July 20, 2012



TORONTO – Toronto Argonauts’ import, starting cornerback, Patrick Watkins is still adjusting to his new life in the Canadian Football League following four weeks of play in his rookie season. The 29-year old Tallahassee, Florida native is coming over from the NFL where he spent four seasons with the Dallas Cowboys from 2006-2009, and one shortened season with the San Diego Chargers in 2010. While Watkins has had a tremendous start to his CFL career with the Argos, and says that it’s all about going out and playing football, he admits that he is indeed adjusting to the Canadian style of play.

“I’m still adjusting to the bump and run coverage because we have to give that yard off, so I’m having to use more technique and foot movement,” said Watkins following a recent Argonauts practice. Watkins is currently first on the Argos with 18 tackles and has already generated two turnovers for his defence in three weeks as the starting cornerback.

Pat attended Florida State University prior to being drafted by the Dallas Cowboys in the 2006 NFL draft. At Florida State, he played in forty-nine consecutive games and started in twenty-three games from 2002-2005 with the Seminoles. In 2003, Pat earned his first career start in college football against Miami University in the Orange Bowl. He recorded nine tackles in the game. In 2004, Pat started all twelve regular season games for Florida State and finished the season tied for second in the ACC with four interceptions. Pat’s final year with the Seminoles was truly memorable. Watkins helped Florida State capture the ACC Championship and led them to the Orange Bowl where they were defeated in a triple overtime thriller by Penn State University. Pat ranked third on the Seminoles with 77 tackles in his final season at Florida State in 2005.

From his days in college to his time in the NFL, Pat has played the safety position for virtually his entire professional football career. However, since coming north of the border to the Argonauts, the coaches decided that Pat would best fit their defensive schemes as a cornerback. At six feet, 5 inches tall and 205 pounds, Watkins has good size, speed, and strength to be able to keep up with the very quick receivers in the CFL. He also has great ball skills and jumps at any opportunity that can result in a turnover for his defence.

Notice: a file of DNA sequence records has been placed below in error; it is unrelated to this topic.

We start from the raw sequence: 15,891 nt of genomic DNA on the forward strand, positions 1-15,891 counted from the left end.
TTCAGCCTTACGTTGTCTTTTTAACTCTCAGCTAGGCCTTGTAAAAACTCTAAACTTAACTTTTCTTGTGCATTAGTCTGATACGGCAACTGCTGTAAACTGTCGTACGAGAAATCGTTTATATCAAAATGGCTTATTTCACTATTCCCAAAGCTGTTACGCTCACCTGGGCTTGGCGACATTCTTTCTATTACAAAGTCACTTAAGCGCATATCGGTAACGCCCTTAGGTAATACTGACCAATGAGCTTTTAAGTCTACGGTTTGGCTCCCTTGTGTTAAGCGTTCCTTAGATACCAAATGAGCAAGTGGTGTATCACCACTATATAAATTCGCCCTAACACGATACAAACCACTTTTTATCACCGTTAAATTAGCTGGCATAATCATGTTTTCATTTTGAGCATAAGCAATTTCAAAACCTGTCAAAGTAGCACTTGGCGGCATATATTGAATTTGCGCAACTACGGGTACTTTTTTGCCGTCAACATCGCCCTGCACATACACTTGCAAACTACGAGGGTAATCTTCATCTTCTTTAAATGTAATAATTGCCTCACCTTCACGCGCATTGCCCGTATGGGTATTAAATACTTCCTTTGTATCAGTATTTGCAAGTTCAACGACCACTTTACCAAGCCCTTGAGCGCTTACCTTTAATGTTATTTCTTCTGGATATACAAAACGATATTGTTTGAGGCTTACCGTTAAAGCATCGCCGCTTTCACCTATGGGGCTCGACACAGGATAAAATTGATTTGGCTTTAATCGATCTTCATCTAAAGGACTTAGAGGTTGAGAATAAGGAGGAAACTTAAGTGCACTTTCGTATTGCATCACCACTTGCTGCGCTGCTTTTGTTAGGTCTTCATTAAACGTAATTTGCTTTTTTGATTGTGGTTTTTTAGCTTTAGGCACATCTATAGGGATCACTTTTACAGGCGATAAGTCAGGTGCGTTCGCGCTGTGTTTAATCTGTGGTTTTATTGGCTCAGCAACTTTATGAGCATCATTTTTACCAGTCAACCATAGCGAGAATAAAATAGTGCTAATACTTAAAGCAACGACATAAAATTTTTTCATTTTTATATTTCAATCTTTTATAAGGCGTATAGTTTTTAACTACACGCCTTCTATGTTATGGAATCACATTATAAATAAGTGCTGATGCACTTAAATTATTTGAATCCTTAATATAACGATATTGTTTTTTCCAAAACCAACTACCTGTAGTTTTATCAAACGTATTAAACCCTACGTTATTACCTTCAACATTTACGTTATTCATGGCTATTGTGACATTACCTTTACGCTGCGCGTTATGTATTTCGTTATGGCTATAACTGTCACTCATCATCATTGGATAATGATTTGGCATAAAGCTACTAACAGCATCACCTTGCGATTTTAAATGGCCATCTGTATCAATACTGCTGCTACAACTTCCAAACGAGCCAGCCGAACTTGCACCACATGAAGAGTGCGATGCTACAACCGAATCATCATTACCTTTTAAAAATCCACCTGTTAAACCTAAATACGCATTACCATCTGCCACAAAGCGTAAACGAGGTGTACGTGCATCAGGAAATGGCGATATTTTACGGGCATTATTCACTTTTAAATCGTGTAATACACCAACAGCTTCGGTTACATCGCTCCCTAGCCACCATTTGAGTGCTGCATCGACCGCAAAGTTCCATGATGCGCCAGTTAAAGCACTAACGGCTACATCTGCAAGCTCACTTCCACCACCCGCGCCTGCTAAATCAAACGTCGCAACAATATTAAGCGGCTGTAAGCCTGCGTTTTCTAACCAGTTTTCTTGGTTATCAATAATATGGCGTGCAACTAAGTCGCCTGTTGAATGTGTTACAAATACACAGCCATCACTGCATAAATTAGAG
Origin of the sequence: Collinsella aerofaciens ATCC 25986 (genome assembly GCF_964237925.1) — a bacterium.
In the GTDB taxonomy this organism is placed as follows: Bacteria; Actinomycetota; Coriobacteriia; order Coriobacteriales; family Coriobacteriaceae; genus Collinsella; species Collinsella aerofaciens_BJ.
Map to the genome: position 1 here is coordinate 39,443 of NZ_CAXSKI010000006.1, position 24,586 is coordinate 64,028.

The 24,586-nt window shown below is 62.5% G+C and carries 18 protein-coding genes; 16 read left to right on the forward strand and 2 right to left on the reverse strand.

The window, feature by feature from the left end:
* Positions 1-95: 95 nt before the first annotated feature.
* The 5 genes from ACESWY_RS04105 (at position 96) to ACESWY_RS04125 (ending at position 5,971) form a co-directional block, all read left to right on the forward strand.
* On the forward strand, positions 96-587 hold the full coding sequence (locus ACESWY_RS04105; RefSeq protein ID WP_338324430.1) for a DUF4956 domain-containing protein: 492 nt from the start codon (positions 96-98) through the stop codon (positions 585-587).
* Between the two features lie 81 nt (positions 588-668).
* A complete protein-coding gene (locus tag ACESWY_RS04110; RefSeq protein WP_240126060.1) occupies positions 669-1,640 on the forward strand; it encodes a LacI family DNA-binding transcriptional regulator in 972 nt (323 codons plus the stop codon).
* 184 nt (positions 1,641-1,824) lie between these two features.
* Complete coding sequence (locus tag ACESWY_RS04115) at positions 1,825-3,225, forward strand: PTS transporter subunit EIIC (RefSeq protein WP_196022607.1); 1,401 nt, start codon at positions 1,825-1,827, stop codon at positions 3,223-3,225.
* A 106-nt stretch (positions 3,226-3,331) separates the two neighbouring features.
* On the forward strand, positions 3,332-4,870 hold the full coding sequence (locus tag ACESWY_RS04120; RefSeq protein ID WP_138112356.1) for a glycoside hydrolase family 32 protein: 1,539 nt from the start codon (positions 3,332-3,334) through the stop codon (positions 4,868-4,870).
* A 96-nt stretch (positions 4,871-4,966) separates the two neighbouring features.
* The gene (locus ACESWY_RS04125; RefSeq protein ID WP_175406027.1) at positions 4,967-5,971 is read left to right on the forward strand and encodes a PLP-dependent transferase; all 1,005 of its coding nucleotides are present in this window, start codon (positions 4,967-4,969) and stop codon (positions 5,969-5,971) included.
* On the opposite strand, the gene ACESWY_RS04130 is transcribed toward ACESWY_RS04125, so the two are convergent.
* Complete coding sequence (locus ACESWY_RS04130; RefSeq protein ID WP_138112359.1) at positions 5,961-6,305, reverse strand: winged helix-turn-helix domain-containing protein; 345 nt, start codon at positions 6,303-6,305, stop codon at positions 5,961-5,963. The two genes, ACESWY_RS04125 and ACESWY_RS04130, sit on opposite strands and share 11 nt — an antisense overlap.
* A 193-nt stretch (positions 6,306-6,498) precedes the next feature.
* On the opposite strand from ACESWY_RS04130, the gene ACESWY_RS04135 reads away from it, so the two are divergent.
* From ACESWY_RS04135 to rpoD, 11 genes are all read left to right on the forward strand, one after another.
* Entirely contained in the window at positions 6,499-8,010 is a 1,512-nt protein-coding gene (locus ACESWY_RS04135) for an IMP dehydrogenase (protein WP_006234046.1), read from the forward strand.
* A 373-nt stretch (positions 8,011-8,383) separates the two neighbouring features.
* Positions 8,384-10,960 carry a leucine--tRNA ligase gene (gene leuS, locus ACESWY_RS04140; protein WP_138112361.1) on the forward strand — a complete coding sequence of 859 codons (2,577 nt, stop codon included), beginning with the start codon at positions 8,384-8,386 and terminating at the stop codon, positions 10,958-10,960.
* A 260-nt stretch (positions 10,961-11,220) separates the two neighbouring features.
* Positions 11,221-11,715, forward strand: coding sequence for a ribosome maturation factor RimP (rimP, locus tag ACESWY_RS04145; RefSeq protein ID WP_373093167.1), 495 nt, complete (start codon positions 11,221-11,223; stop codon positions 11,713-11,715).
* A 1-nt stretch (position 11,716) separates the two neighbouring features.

“I feel like, with the yard off the line, I can get an advantage on the receivers in the CFL,” said Watkins. In week two against the Calgary Stampeders, Pat definitely showcased his incredible talent and ball skills when he recorded nine tackles and an interception, which he returned 58 yards to give his offence great field position deep in Stampeders territory.

Pat is one of the very few modern day CFL players that has been drafted in the NFL and has had the opportunity to get playing time as a member of an NFL team. However, with that being said, Pat has also had to make many adjustments and has faced no shortage of adversity over the course of his professional football career. In 2010, Pat lost his job with the San Diego Chargers due to a knee injury. He also missed the entirety of 2011 recovering from that same injury and now, in 2012 with the Argos, he must wear a protective knee brace at all times while on the football field.

Watkins signed with the Argonauts as a free agent on May 30, 2012. His two months in the CFL have been a roller coaster ride and he’s still trying to find his comfort zone as a member of the Double Blue.

“It’s been a lot of adjustments on the fly. The coaches have brought me along and they’ll continue to work with me,” said Watkins. He attributes his CFL rookie season success to his coaches and all the hard work that they have been putting in to make sure that he can succeed every single time he steps out on to the football field.

While he is currently a rookie in the Canadian Football League, he already has a large amount of previous experience playing in high-pressure situations in college and in the NFL. Watkins brings a lot of useful knowledge and skills to the CFL that he hopes to utilize in order to allow he and his team to succeed in 2012. Pat is still searching for a permanent home as a professional football player and it will certainly require a lot of hard work on and off the football field in 2012. Right now, he seems to have a very bright future in the CFL with the Argonauts, and he is undoubtedly doing a phenomenal job at learning how to play the game of football, the Canadian way.